Slovene officials have been suggesting plans to build another reactor in Krsko for months, but the document is the first official confirmation of it. They argue that if properly maintained, nuclear facilities do not pose environmental or health hazards.
Yet the old-fashioned energy options are also still being considered.

Gazprom Delegation Visits Slovenia
Russian natural gas has been supplied to Slovenia since 1978. In 2005 Gazprom provided the Republic with 672.7m cu m of gas. Natural gas import and distribution in Slovenia is overseen by Geoplin d.o.o. Ljubljana. In 2005 Gazexport signed with Geoplin d.o.o. Ljubljana a new contract for gas supply to the Republic of Slovenia over 2007 to 2015.
Portorose (Slovenia) on June 20 hosted a working meeting of Alexey Miller, Chairman of Gazprom's Management Committee, Janez Jansa, Prime Minister of the Republic of Slovenia and Andrej Vizjak, Slovenian Economy Minister. 
The parties addressed the prospect of boosting gas supply to Slovenia and discussed potential joint businesses in the oil and gas processing, petrochemicals and power generation sectors. 

Slovenia, US to discuss pipeline
PremierJanez Jansa is likely to discuss the prospect of an oil pipeline with US President George W. Bush in his visit to Washington soon.
Slovenian newspaper Delo said "it is very likely" that Bush will raise the notion of an oil pipeline running between the Black Sea and the Adriatic Sea during Prime Minister Jansa's Washington visit, and referred to government sources who say that the US oil industry has already begun lobbying for the project's go-ahead.
Igor Salamun, of the Slovenian Economy Ministry's energy office, said: "We think that the American oil industry will most likely suggest to the US president to open this question in his talks with the Slovenian Prime Minister.

Jansa: Euro Switch Biggest Natnral Achievement Since Joining EU
Slovenia is yet again taking the initiative, this time in the monetary sphere. The EU's nod for Slovenia's euro switch on 1 January 2007 is historical, while entering the eurozone is the country's biggest achievement since joining the EU in May 2004, Prime Minister Jansa said at the close of the EU summit in Brussels on June 16. 
"Today is a great day", Jansa believes, because "with all the open issues faced by the EU, the decision to expand the eurozone to Slovenia is proof that the bloc is still continuing with its integration process. We are happy with the green light for euro adoption as well as with the confirmation that the Slovenian economy is in good shape and that the country fulfils the demanding convergence criteria." 
Apart from leaders of all EU states, European Commission President Jose Manuel Barroso also congratulated Slovenia at a press conference after the close of the two-day summit. The euro changeover is not just important for Slovenia, it is important for the whole of the bloc, as by including Slovenia, the EU has shown that the eurozone is open for all newcomers, said Barroso.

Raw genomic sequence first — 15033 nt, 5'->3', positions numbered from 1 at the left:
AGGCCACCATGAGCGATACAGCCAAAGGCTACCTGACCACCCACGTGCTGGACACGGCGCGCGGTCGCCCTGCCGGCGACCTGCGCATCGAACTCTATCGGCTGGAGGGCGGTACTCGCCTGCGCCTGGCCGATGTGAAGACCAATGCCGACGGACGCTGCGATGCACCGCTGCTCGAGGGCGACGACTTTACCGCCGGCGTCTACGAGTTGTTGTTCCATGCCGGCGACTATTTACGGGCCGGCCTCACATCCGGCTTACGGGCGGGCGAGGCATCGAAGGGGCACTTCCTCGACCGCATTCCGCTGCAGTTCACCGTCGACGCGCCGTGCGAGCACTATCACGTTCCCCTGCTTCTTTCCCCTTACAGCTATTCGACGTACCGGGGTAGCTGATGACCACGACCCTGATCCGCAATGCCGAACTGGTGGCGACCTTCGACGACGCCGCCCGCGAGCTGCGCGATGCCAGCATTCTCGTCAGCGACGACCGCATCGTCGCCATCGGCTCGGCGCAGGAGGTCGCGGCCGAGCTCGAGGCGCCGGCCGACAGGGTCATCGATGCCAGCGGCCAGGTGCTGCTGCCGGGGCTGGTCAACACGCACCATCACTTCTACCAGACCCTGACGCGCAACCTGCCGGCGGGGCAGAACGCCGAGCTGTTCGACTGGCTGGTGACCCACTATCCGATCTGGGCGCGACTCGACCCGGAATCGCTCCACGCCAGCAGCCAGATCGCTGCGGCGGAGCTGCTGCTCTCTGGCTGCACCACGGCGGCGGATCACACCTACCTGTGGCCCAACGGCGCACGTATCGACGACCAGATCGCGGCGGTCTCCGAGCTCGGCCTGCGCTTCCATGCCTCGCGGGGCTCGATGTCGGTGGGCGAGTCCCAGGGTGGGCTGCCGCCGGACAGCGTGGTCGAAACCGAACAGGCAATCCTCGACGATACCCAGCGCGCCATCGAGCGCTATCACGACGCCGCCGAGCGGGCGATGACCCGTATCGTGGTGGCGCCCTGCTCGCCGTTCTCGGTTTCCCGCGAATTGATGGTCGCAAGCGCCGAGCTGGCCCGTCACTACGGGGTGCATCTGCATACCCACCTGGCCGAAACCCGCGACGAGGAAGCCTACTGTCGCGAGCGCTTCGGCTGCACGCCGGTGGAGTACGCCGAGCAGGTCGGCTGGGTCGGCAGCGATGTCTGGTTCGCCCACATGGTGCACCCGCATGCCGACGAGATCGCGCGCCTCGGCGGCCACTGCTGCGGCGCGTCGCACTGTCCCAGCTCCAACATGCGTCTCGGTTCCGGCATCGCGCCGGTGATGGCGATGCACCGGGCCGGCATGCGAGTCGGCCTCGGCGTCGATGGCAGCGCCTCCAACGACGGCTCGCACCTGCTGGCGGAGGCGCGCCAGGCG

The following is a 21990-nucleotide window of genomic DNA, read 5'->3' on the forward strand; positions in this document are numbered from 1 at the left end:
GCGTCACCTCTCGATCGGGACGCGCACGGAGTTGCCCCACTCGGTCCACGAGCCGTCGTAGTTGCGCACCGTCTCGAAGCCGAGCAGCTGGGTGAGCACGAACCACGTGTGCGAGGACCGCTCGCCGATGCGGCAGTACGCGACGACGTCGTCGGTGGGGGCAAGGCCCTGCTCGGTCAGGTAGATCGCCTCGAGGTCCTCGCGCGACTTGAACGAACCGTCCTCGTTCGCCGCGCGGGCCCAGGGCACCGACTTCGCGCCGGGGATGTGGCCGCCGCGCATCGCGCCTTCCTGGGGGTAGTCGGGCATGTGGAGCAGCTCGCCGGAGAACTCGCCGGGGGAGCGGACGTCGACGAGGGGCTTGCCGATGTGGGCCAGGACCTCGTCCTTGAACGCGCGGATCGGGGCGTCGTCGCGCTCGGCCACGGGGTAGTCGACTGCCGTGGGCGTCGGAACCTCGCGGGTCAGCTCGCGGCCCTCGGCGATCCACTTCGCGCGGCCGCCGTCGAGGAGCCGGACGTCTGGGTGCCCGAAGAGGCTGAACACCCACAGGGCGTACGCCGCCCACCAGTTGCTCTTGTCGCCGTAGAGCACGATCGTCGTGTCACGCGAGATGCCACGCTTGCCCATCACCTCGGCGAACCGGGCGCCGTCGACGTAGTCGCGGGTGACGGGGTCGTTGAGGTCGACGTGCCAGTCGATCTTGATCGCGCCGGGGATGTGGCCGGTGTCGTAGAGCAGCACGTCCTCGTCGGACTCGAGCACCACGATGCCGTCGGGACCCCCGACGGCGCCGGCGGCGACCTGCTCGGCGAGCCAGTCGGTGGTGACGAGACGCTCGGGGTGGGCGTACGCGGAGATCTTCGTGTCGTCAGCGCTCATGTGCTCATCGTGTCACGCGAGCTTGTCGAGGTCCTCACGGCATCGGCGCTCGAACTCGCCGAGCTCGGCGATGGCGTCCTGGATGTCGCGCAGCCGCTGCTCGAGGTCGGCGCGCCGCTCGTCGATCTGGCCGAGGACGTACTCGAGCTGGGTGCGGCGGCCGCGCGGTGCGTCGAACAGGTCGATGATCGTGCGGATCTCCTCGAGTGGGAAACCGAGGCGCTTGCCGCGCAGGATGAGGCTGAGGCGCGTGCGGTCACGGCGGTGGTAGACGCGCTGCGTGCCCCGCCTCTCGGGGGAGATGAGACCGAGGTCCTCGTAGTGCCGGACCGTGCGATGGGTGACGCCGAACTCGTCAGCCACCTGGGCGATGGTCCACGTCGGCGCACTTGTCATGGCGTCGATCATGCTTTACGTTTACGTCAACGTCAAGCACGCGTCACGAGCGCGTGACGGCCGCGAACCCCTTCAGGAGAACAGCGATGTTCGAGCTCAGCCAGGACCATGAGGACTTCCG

Lithuania meanwhile warned that the currently valid euro changeover criteria do not take into account the fact that some new EU members, especially the Baltic states, have a slightly higher inflation rate, yet also record huge economic growth. 
"Such a situation was not taken into account when setting euro changeover criteria," Jansa agreed, yet added that decisions to change such criteria were not passed at the summit. 

Jansa Says Slovenia Must Improve Innovation capacity
Yet there must be no complacency. Slovenia must significantly improve its innovation capacity if it is to catch up with the most advanced EU members, Prime Minister Jansa had said after meeting former Finnish Prime Minister Esko Aho on Wednesday, 14 June, two days before the historic Brussels deal. 
Jansa said that innovation capacity must be improved even though Slovenia is in a relatively good position with respect to the other EU newcomers, the PM's office said in a press release. 
Talks with Aho, who is credited with having made a significant contribution to Finland's success in research and development, focused on Finland's experience in this field. 

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KBC Begins Withdrawal from Slovenia's Largest Bank 

The Belgian banking and financial group KBC has begun procedures to reduce its stake in Slovenia's largest bank, NLB, KBC vice-chairman Andre Bergen has told the press.
This is in line with May's announcement by KBC, which holds 34% in NLB, that it would reduce its role in the NLB to that of a financial investor, Slovenia News website reported. 
According to Bergen, the KBC has offers from five international financial institutions for the sale of its stake. "We will sell our stake if we get a good offer," he added. 
He denied that KBC had received offers from Italian or Austrian banks as had been speculated in some media. 
"We launched procedures several weeks ago, since this is the best thing for NLB given our announcement that we will remain merely a financial investor," Bergen said at a press conference for Slovenian journalists. 
The KBC took the decision to reduce its role in NLB because it could not convince the Slovenian government to allow it to raise its stake to 49%. However, Bergen denied that its move was a negotiating tactic. 
"I'm sad and not angry," Bergen said in a reference to the failed talks between the KBC and the Slovenian government.